When President Barack Obama took his stimulus road show into Florida on Tuesday, Governor Charlie Crist was waiting, tapping his foot. Crist, a Republican, is actually six months ahead of Washington in the stimulus game: in August, in response to his state’s economic implosion, he launched Accelerate Florida, which is pouring out more than $28 billion in stored-up state funds for the kind of infrastructure and school-construction projects that are still being debated inside the Beltway.
At the time Crist announced Accelerate Florida, few if any fellow
Republicans seemed to condemn the idea. And that makes it all the more
curious to Crist and other moderate Republicans that now, when states’ budget crises are even worse, conservative Republican governors in states like Texas, Mississippi, Louisiana and Alaska are following GOP leaders on Capitol Hill in adamant opposition to Obama’s federal stimulus package.
“I see this package as a pragmatic, commonsense opportunity to move forward,” Crist, who appeared with Obama in economically beleaguered Fort Myers today to tout the stimulus, told TIME on Monday night. “I didn’t campaign for Obama, we don’t agree on everything, but he’s my President, and my job is to help Florida stay in the black.” Introducing Obama at the town-hall meeting, Crist said it was not just important “that we support this stimulus package” but that “we do it in a bipartisan way … It’s about rising above” partisanship.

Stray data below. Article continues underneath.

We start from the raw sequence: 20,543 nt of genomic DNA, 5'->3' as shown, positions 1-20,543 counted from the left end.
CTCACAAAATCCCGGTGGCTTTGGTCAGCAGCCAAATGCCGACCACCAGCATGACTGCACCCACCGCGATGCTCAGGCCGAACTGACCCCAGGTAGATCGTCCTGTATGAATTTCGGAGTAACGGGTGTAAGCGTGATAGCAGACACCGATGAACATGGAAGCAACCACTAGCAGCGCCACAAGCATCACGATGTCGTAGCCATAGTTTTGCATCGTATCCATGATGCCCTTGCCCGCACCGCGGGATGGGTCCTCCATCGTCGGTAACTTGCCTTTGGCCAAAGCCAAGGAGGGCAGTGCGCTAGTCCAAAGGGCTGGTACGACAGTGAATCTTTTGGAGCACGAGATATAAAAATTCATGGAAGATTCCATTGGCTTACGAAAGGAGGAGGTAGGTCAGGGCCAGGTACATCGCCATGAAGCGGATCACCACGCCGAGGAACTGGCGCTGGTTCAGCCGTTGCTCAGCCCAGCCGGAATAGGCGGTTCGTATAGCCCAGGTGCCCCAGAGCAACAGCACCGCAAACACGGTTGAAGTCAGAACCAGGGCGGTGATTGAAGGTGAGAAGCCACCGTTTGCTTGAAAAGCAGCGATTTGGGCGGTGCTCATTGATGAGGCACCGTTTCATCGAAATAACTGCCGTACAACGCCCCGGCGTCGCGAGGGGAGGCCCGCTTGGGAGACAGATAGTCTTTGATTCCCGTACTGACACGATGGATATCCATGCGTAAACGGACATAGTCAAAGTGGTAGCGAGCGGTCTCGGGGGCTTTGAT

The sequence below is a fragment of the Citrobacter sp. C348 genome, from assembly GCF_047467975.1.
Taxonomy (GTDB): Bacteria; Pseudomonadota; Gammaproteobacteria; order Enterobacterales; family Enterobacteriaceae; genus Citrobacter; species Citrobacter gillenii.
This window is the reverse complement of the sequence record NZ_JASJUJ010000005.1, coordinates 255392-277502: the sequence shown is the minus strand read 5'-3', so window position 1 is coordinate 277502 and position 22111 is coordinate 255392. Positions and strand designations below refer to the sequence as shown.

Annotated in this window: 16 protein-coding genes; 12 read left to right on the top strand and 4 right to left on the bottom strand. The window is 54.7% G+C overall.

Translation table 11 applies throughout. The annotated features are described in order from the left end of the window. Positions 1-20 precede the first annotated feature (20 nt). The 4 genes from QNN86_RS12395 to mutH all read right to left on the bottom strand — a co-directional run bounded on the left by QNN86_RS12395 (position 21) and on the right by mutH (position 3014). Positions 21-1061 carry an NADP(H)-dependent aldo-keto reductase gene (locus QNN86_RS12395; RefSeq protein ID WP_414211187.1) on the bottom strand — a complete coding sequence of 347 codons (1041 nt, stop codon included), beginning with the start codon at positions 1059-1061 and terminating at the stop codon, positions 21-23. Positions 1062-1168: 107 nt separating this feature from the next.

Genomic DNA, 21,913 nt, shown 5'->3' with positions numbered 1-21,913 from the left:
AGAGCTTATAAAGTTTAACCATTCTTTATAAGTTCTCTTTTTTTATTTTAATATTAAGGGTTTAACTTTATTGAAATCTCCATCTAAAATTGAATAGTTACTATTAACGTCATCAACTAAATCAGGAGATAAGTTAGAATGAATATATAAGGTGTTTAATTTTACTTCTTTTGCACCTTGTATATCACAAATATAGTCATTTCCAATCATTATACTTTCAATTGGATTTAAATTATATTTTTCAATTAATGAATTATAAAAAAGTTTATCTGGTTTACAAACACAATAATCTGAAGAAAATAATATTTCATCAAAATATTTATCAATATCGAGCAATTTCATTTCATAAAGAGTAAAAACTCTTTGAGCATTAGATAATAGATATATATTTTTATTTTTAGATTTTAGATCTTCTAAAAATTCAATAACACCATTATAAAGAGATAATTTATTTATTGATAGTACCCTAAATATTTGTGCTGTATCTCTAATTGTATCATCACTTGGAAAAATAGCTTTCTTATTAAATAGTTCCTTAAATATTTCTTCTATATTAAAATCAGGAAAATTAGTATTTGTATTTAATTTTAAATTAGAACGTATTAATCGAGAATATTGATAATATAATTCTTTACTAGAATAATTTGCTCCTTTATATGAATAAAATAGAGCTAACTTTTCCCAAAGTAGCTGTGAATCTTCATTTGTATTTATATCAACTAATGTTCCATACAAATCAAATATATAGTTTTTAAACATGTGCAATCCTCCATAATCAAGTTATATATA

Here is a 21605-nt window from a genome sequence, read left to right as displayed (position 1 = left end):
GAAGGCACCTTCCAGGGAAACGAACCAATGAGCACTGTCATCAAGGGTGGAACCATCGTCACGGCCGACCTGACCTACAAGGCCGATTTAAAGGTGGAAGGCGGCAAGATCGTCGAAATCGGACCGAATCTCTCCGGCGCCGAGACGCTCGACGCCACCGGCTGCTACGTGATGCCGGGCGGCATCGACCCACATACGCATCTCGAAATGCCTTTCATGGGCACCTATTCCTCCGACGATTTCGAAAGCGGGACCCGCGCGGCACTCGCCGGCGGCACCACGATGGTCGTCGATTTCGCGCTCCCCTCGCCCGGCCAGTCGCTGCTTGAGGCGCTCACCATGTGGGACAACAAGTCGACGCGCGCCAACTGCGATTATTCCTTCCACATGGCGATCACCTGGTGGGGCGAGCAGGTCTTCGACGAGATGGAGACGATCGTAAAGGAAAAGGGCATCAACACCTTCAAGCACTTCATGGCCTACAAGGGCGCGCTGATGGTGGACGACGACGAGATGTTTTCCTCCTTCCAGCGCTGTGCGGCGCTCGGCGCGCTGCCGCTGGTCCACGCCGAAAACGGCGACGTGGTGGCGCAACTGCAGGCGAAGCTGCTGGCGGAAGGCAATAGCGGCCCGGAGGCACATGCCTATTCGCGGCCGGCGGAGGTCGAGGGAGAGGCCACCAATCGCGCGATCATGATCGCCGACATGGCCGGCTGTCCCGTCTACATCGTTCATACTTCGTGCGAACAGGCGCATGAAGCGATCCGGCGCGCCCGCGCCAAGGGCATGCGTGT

Crist’s puzzlement at his colleagues’ opposition reflects a fundamental divide in his party. If the stimulus debate has solidified Republican ideology in Washington, it has further exposed the party’s fault lines at the state level where many believe the GOP’s future direction will be decided after the electoral disaster of 2008. For Crist and other moderate, bipartisan governors like California’s Arnold Schwarzenegger and Vermont’s Jim Douglas, backing the $800 billion recovery bill taking shape in Congress isn’t just an act of economic self-interest; it also lets them showcase a less ideological conservatism that they insist voters want in the 21st century. For the camp that includes South Carolina’s Mark Sanford, chairman of the Republican Governors Association, and Texas’ Rick Perry, the legislation is a federal leviathan that lets them display faithfulness to the roots of the GOP as a Big Government slayer. “Rather than devote an unprecedented number of dollars to expanding government,” Perry said last week, “they should stimulate the economy with something that actually works: tax cuts.”